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Tuesday, 1 March 2011

Course description: Semiotics and phenomenology

Here's the course description for my upcoming course Semiotics and Phenomenology. The deadline for registration has been set to March 15th.

Intensive course:

Semiotics and phenomenology (FLSE.00.171)

Spring 2011

Formally enlisted in the Study Information System as History of Relations Between Culture and Nature

Department of Semiotics, Institute of Philosophy and Semiotics, University of Tartu

Lecturer: Morten Tønnessen, PhD candidate

Credit points: 2 AP / 3 EAP/ECTS

Class meeting time: April 11-13 and May 16-18 (April 11 and 12 and May 16 and 17 at 16.15-18.00, April 13 and May 18 at 10.15-12).

Location: Tiigi 78-311

Office hours: Not applicable (but meeting in person is possible April 4-15 and May 16-20, by appointment).

Contact: mortentoennessen@gmail.com

Target group: The course is an elective subject in the master level curriculum of Semiotics and Culture Studies. Other interested students are also welcome.

Brief course description: This course offers an account of the fundamental relation between semiotics and phenomenology, with the Umwelt theory of Jakob von Uexküll used as a focal point. Major topics include semiotic aspects of phenomenology, phenomenological aspects of semiotics, the threshold of these two fields, the role of semiotics and phenomenology respectively for the empirical sciences/academia in general, and their place in the scheme of sciences/academia; ontology and epistemology with regard to the whole more-than-human vista of phenomenal creatures, the perceptual capacity of various living beings, and the distinctiveness of the specifically human world-relation. The course provides historical accounts, particularly of the reception of Husserl and Uexküll, but also has a view to contemporary and future theoretical developments.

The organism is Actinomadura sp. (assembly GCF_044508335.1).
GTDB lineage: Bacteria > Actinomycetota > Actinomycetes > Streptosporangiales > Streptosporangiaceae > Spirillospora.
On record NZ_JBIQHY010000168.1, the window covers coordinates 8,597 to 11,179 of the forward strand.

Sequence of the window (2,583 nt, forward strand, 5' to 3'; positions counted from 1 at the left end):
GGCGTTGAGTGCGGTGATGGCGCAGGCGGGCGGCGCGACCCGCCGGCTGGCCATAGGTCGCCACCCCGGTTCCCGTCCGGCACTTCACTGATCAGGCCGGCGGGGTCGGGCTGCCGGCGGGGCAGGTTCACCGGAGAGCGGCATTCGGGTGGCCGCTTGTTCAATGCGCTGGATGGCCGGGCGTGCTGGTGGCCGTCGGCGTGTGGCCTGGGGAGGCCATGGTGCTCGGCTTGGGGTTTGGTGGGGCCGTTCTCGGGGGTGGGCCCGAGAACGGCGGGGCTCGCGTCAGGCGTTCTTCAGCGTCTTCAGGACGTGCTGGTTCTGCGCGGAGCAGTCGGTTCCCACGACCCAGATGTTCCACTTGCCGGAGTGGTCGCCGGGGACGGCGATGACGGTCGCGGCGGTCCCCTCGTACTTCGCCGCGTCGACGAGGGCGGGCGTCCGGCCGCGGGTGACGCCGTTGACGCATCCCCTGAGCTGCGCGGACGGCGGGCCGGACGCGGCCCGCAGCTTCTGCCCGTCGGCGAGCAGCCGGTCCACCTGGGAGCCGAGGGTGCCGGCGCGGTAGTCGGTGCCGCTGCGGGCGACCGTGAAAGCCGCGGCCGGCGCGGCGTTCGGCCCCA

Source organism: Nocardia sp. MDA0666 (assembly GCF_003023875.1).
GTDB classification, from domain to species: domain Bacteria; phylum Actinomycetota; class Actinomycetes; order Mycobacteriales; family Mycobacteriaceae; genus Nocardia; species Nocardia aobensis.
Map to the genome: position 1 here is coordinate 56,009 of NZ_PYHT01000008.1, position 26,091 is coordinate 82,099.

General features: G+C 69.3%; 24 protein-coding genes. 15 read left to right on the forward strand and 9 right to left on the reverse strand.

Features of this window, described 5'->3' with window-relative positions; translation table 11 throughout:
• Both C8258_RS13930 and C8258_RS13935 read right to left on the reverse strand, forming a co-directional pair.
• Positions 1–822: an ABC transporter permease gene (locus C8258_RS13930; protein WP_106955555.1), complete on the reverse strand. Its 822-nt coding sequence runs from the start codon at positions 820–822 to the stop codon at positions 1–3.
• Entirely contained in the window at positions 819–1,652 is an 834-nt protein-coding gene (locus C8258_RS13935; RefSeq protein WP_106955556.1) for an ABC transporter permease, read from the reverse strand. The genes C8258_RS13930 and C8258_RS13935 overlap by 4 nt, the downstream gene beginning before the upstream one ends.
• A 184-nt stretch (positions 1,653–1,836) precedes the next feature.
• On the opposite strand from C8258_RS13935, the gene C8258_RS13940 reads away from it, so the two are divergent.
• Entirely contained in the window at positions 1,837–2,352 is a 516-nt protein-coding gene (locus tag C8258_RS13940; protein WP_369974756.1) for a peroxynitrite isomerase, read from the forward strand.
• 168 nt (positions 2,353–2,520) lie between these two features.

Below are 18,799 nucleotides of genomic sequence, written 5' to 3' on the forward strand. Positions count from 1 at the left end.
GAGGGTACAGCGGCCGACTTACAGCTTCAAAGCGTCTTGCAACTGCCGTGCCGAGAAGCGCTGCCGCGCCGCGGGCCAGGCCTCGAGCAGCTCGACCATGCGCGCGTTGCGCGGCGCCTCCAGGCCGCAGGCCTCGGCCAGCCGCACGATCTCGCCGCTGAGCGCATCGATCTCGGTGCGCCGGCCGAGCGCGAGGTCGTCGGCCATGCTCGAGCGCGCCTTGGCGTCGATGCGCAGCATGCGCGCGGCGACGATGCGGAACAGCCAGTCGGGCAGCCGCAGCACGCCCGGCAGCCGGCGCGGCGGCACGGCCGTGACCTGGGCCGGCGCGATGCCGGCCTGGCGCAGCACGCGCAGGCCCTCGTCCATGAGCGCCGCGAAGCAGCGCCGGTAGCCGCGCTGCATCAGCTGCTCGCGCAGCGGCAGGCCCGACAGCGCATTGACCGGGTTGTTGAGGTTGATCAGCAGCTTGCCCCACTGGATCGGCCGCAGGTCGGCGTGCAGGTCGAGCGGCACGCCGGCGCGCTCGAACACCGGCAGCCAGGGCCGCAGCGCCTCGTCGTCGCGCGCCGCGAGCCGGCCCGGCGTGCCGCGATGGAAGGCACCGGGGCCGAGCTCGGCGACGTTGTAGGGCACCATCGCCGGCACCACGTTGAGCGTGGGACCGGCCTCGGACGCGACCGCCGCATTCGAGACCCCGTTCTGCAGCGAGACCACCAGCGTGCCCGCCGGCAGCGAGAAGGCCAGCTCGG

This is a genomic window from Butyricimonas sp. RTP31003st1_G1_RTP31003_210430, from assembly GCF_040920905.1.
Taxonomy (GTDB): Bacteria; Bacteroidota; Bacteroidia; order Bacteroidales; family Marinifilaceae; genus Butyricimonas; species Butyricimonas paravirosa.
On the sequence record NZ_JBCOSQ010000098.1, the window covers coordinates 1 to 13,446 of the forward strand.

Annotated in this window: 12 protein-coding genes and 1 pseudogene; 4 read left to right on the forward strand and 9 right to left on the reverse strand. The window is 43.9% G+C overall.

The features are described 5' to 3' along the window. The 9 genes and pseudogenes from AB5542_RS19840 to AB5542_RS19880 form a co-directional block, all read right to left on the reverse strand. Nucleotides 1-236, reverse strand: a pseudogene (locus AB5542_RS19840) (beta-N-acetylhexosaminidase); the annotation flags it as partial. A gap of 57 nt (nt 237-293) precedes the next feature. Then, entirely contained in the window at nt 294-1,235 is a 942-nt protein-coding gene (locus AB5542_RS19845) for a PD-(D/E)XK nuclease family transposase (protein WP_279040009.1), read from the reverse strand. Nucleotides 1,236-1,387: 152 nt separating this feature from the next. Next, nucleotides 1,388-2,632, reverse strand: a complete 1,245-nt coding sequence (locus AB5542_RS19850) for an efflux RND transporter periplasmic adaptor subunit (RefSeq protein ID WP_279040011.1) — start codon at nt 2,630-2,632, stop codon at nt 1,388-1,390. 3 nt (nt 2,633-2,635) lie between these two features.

Course objectives and learning outcomes:

The objective of the course is to offer an account of the fundamental relation between semiotics and phenomenology.

After completing the course, the successful student:

1. is acquainted with the basic phenomenological positions of Edmund Husserl and Charles Sanders Peirce, and typical semiotic reception of the former.

2. is familiar with prominent phenomenological readings of Jakob von Uexküll (notably those of Martin Heidegger and Maurice Merleau-Ponty).

3. is acquainted with the notions of ‘Uexküllian phenomenology’ and ‘semiotics of being’.

4. has reflected on the relation between semiotics and phenomenology, and on further developments of these fields in light of challenges posed by empirical science.

Course requirements and grading

There are no specific prerequisites for taking the course. Familiarity with the thought of Husserl, Peirce and/or Uexküll is an advantage. Basic English skills are expected with regard to both oral and written competence. Attendance at lectures is expected. Graded activities are:

• Compulsory course paper: 25 % of the final grade.

• Research paper: 75 % of the final grade.